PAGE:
Our local businesses are the lifeblood of our neighborhoods. They need clear and sensible rules that give them the flexibility to change and grow – especially as our city recovers from COVID-19. City of Yes Economic Opportunity is a proposal to update zoning regulations that affect businesses across the city to promote an equitable and resilient economy for all New Yorkers.
The proposal seeks to support small businesses and entrepreneurs by removing outdated limitations on businesses and ensuring that local retail streets and commercial centers across the city can remain lively places that sustain our neighborhoods.
In 2017, the City repealed the Cabaret Law, a restriction on dancing steeped in a history of racial discrimination. Despite this important move to embrace our city’s cultural diversity, restrictions on dancing in commercial establishments remain in zoning.
City of Economic Opportunity would ensure that people who get up and dance at a bar or restaurant are not breaking the law.
The economy has changed significantly since our current commercial zoning rules were written. Many existing limitations no longer serve the needs of neighborhoods, and they are obstacles for businesses trying to find space in the city.
City of Economic Opportunity would update these regulations to allow a wider range of businesses, as appropriate, in many commercial districts.
Food, craft, and other production activities are typically confined to manufacturing districts to protect public health and safety. However, for modern businesses with clean technologies, these rules create unreasonable restrictions.
City of Economic Opportunity would update zoning rules to provide additional pathways for appropriate and safe uses in commercial areas, such as 3D printing, bakeries, or brewpubs .
City of Economic Opportunity would remove outdated and rigid requirements that prevent buildings from accommodating new types of businesses. For example, under today’s rules, if a new business wants to occupy a vacant building, they may face an extremely costly renovation due to outdated loading dock requirements.
By relaxing rules such as these where appropriate, our buildings can adapt and continue to provide space for businesses to locate and thrive in NYC.
Many commercial areas have ground floor design rules, such as requirements for windows on certain storefronts, aimed at improving the pedestrian experience next to the building. These rules vary from one neighborhood to the next and may be confusing to business, residents and property owners.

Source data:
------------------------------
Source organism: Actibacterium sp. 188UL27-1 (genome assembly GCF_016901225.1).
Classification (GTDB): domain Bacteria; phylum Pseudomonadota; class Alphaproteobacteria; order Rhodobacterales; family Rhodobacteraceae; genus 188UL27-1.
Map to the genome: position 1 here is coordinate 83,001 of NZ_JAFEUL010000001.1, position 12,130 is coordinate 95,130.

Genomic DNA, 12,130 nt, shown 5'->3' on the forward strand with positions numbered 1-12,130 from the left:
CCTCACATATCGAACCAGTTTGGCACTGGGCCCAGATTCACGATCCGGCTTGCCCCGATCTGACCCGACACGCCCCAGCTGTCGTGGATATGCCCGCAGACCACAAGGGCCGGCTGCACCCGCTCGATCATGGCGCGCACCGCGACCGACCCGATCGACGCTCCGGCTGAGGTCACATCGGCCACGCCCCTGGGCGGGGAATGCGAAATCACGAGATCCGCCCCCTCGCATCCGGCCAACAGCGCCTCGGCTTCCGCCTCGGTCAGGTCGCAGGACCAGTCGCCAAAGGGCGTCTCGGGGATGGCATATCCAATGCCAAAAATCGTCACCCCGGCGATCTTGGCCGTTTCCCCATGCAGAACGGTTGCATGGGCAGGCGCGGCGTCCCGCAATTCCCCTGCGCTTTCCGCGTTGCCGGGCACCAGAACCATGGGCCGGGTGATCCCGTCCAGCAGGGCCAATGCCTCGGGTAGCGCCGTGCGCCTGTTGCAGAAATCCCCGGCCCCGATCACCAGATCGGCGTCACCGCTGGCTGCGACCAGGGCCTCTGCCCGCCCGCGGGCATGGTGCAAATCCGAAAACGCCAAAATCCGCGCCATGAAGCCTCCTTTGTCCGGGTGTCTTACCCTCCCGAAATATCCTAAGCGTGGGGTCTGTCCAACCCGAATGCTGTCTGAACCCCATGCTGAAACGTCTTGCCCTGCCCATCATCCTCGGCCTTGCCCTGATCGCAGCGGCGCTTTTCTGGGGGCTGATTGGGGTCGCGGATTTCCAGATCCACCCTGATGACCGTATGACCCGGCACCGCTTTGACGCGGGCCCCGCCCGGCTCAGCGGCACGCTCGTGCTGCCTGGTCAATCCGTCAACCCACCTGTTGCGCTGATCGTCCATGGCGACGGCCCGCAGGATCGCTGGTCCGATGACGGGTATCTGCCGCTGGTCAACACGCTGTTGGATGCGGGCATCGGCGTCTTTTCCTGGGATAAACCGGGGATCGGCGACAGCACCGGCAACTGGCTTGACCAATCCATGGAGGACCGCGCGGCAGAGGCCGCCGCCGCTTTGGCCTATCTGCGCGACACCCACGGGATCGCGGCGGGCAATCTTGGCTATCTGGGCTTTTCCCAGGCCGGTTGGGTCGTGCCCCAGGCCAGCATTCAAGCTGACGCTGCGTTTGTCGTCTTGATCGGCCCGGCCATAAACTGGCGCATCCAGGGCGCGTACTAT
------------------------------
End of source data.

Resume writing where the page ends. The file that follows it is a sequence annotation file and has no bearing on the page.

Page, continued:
City of Economic Opportunity would create consistent ground floor design requirements to better ensure that retail and commercial streets remain active and attractive.
City of Economic Opportunity would create additional options, separate from already established districts, to build loft-style buildings to accommodate a range of uses that safely meet the needs of today’s and tomorrow’s economy. These districts would require subsequent public review before being put on the city zoning map
To support commercial corridors and entrepreneurs throughout the city, and reduce retail vacancy, we need modern zoning regulations that help the city adapt in a dynamic and evolving economy.
The COVID-19 pandemic underscored the importance of flexibility in our zoning regulations. Businesses small and large are reevaluating how they use space, where to locate, and how they function in the face of changing consumer preferences and economic conditions.
Entrepreneurs in New York City have always experimented to develop new business models that make our city more vibrant and dynamic. Yet zoning rules that describe where different types of businesses are allowed have barely changed since 1961.
These often confusing and outdated regulations make it harder for mom-and-pop stores and other entrepreneurs to open, grow, and adapt in New York City.
City of Economic Opportunity would support businesses and job growth by ensuring a wider range of businesses can use existing commercial space. The proposal would make sure that our zoning is flexible enough for empty storefronts to be activated by businesses that serve our neighborhoods.
This initiative is part of Mayor Adams’ Rebuild, Renew, and Reinvent: A Blueprint for New York City’s Economic recovery. The proposal draws on years of NYC Planning research including the 2021 Zoning for a Resilient Economy report.
NYC Planning is researching these topics and is interested in hearing from business owners who have had trouble locating or growing due to outdated or confusing zoning requirements.
To share your perspective, or to ask questions, please contact EconomicOpportunity@planning.nyc.gov.
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